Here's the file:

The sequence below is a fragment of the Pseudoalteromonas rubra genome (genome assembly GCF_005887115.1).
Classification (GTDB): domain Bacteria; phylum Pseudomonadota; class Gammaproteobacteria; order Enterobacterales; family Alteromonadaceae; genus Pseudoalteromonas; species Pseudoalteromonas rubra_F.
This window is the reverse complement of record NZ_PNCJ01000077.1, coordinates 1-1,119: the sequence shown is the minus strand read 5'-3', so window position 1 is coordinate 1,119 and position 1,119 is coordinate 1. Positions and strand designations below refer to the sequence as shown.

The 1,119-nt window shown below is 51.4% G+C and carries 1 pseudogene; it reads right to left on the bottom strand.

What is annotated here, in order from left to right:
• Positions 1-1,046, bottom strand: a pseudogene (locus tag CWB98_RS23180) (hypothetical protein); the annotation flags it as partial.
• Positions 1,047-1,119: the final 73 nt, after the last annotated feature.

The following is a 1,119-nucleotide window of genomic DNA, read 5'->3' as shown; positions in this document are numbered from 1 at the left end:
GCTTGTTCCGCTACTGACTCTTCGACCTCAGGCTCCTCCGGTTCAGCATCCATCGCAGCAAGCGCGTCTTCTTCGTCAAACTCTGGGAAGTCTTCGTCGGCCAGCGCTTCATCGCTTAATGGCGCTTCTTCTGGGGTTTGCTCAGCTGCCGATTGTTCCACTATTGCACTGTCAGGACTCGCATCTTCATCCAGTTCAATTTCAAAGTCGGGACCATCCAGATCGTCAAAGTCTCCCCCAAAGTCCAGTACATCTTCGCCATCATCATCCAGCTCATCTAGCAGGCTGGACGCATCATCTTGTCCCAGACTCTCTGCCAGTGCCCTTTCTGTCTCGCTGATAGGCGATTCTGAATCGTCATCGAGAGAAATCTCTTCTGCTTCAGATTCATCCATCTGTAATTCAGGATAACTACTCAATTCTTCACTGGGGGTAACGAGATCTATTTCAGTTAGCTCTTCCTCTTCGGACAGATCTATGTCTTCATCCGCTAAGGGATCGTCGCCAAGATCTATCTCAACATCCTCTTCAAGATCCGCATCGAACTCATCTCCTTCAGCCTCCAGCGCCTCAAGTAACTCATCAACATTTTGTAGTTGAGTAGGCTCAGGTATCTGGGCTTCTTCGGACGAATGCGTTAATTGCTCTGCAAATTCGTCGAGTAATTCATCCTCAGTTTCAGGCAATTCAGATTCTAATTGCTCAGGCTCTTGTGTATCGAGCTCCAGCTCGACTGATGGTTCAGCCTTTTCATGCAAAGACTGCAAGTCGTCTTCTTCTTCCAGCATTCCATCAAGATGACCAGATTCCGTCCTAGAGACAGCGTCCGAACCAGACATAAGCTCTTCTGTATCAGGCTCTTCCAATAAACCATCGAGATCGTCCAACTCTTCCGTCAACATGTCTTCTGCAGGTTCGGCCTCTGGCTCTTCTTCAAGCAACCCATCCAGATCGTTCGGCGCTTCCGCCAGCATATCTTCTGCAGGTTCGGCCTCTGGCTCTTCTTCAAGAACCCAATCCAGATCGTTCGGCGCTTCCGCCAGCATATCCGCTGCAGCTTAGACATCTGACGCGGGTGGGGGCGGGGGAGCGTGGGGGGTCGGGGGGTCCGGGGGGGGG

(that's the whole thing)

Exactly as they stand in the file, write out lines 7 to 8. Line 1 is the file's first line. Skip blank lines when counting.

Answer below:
• Positions 1,047-1,119: the final 73 nt, after the last annotated feature.

The following is a 1,119-nucleotide window of genomic DNA, read 5'->3' as shown; positions in this document are numbered from 1 at the left end: